Whiteley v. Warden, Wyo. State Penitentiary

PETITIONER: Whiteley
RESPONDENT: Warden, Wyo. State Penitentiary
LOCATION: Duke Power Company's Dan River Stream Station

DOCKET NO.: 136
DECIDED BY: Burger Court (1970-1971)
LOWER COURT: United States Court of Appeals for the Tenth Circuit

CITATION: 401 US 560 (1971)
ARGUED: Jan 13, 1971
DECIDED: Mar 29, 1971

Facts of the case

Question

Media for Whiteley v. Warden, Wyo. State Penitentiary

Audio Transcription for Oral Argument - January 13, 1971 in Whiteley v. Warden, Wyo. State Penitentiary

Warren E. Burger:

oWhiteley against the Warden of Wyoming State Penitentiary.

Mr. Knudsen you may proceed whenever you’re ready.

William K. Knudsen, Jr.:

Thank you sir.

Mr. Chief Justice and may it please the Court.

This is a habeas corpus proceeding which started in the United States District Court in Wyoming in November 1967 where petitioner’s claims were rejected.

On appeal to the Court of Appeals for the Tenth Circuit, the lower court’s decision was affirmed.

The pertinent history of the state court proceeding begins with Whiteley’s arrest in November 1964 and is being charged in two counts, breaking and entering and being an habitual criminal.

The petition was tried in Carbon County, Wyoming by a jury in May 1965 and convicted on both counts.

He was sentenced one to 10 years on the first count and for life imprisonment on the second, both counts to run concurrently.

Whiteley appealed this conviction to the Supreme Court of Wyoming which affirmed the judgment below.

In the United States District Court below when the party stipulated to try the case on both the record in the Trial Court in these original criminal proceedings number 2885 and on the record on appeal to the Supreme Court of Wyoming.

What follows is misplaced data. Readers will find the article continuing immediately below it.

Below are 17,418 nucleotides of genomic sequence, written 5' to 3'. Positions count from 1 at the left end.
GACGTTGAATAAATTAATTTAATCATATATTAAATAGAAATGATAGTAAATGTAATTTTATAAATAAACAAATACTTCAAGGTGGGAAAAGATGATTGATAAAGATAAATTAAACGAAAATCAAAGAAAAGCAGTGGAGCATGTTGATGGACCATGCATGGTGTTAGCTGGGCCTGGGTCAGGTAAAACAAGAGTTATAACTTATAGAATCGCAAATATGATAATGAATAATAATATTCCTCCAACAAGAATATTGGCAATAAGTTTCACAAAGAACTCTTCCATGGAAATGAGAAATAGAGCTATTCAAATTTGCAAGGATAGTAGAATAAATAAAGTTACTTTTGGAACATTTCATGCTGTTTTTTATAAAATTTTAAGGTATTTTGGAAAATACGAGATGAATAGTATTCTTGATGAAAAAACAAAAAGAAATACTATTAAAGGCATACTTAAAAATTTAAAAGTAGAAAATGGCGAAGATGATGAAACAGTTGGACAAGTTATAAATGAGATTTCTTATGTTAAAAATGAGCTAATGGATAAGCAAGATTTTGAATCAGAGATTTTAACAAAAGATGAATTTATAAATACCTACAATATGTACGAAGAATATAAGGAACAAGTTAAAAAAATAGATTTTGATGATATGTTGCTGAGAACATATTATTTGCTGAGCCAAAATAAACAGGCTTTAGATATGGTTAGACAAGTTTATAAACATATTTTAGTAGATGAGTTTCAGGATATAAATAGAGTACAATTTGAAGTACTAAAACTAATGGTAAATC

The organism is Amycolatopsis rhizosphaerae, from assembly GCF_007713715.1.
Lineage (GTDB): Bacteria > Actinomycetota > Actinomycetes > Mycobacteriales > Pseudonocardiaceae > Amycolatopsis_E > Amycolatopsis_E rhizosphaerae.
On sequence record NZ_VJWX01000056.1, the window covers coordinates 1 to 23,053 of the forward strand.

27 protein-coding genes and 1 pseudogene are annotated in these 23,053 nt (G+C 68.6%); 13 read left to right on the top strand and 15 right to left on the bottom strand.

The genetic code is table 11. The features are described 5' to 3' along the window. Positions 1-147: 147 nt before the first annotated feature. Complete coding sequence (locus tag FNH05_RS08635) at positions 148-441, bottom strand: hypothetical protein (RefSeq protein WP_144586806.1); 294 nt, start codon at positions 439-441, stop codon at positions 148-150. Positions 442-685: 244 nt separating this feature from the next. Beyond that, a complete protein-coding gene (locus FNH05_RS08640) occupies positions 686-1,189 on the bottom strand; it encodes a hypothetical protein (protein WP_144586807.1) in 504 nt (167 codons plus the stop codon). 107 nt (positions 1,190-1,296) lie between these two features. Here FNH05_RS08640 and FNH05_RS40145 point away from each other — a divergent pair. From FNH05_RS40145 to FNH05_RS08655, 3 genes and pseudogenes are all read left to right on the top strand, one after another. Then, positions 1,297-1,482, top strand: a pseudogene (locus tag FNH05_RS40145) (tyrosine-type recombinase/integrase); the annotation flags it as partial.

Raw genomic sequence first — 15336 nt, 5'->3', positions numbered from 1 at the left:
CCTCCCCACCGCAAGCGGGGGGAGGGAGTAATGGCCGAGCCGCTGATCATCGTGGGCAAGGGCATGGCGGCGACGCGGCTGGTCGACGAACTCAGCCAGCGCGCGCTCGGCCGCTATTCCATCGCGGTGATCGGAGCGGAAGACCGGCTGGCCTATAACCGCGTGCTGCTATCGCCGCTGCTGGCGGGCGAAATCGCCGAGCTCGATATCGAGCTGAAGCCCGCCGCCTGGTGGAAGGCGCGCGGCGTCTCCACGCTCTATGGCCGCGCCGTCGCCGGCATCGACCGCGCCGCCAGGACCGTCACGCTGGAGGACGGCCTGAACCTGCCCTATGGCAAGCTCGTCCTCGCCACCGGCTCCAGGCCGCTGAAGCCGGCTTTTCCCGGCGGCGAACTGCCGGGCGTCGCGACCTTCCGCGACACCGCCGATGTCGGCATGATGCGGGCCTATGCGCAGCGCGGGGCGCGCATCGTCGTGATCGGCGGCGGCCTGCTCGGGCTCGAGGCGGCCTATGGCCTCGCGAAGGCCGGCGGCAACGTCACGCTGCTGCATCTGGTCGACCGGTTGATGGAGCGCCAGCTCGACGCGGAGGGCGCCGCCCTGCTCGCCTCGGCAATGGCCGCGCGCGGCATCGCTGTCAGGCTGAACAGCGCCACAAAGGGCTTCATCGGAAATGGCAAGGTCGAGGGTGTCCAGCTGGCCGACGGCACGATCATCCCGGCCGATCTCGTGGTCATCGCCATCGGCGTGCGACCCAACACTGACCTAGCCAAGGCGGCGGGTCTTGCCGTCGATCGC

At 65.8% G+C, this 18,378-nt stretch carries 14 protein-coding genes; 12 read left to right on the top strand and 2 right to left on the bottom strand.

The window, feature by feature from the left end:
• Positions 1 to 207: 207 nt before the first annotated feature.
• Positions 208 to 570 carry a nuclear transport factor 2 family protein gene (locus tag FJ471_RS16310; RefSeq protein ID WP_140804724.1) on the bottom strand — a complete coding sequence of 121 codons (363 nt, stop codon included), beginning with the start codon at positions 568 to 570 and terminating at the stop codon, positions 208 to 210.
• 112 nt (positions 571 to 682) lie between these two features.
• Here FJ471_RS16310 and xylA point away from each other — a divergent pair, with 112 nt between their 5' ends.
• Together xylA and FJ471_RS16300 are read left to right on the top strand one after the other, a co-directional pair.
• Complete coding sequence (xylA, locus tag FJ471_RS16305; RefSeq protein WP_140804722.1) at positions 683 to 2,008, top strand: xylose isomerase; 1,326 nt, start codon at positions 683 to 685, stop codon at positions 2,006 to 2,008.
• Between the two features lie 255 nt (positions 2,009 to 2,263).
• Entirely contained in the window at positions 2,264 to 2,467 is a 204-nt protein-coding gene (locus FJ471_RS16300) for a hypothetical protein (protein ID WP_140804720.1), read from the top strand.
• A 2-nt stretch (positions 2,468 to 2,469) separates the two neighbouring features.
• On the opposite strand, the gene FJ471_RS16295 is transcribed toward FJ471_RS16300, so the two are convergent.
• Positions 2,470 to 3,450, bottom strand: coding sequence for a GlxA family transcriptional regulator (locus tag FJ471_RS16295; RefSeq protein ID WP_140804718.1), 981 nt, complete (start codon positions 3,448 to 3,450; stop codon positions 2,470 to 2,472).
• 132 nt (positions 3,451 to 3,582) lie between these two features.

The issue before this Court is whether probable cause existed for petitioner’s arrest.

If not, a surge incident to this arrest was illegal and invalid and the fruits thereof could not be used at his trial as they were.

Warren E. Burger:

When was he tried originally?

William K. Knudsen, Jr.:

He was tried in May 1965 Your Honor.

The pertinent facts are as follows: on November 23, 1964 several business establishments are broken into in a small town of Saratoga, Wyoming.

The next day, the sheriff of Carbon County acting on a tip from an unnamed and unidentified informant executed a complaint or affidavit on a basis of which an arrest warrant was sought and was issued.

With the Court’s permission, I would like to read the pertinent parts of this complaint since petitioner’s case in large part is based on a two alleged defects contained there in.

This complaint appears on page four of our brief.

Mr. Knudsen you said based in large part, isn’t it based entirely --

William K. Knudsen, Jr.:

Well Your Honor --

In your alleged defects of this --

William K. Knudsen, Jr.:

Three courts below have surprised me by ruling that at the -- there was probable cause for a warrantless arrest.

And I would like to address that question in a moment sir.

I think the case rises or falls on this affidavit but the Supreme Court of Wyoming, the United States District Court for Wyoming in the Tenth Circuit have all argued that this was a warrantless arrest based on probable cause.

Potter Stewart:

Their position is that it doesn’t make any difference whether the affidavit is defective.

William K. Knudsen, Jr.:

They didn’t seem to discuss it Your Honor and I take it that they felt that it was defective and there were other grounds for the warrantless arrest.

Potter Stewart:

I just want to be sure of your position.

Your position is that even if there were no affidavit which was defective, if the affidavit didn’t exist that still you would have a case here?

William K. Knudsen, Jr.:

No, we would not.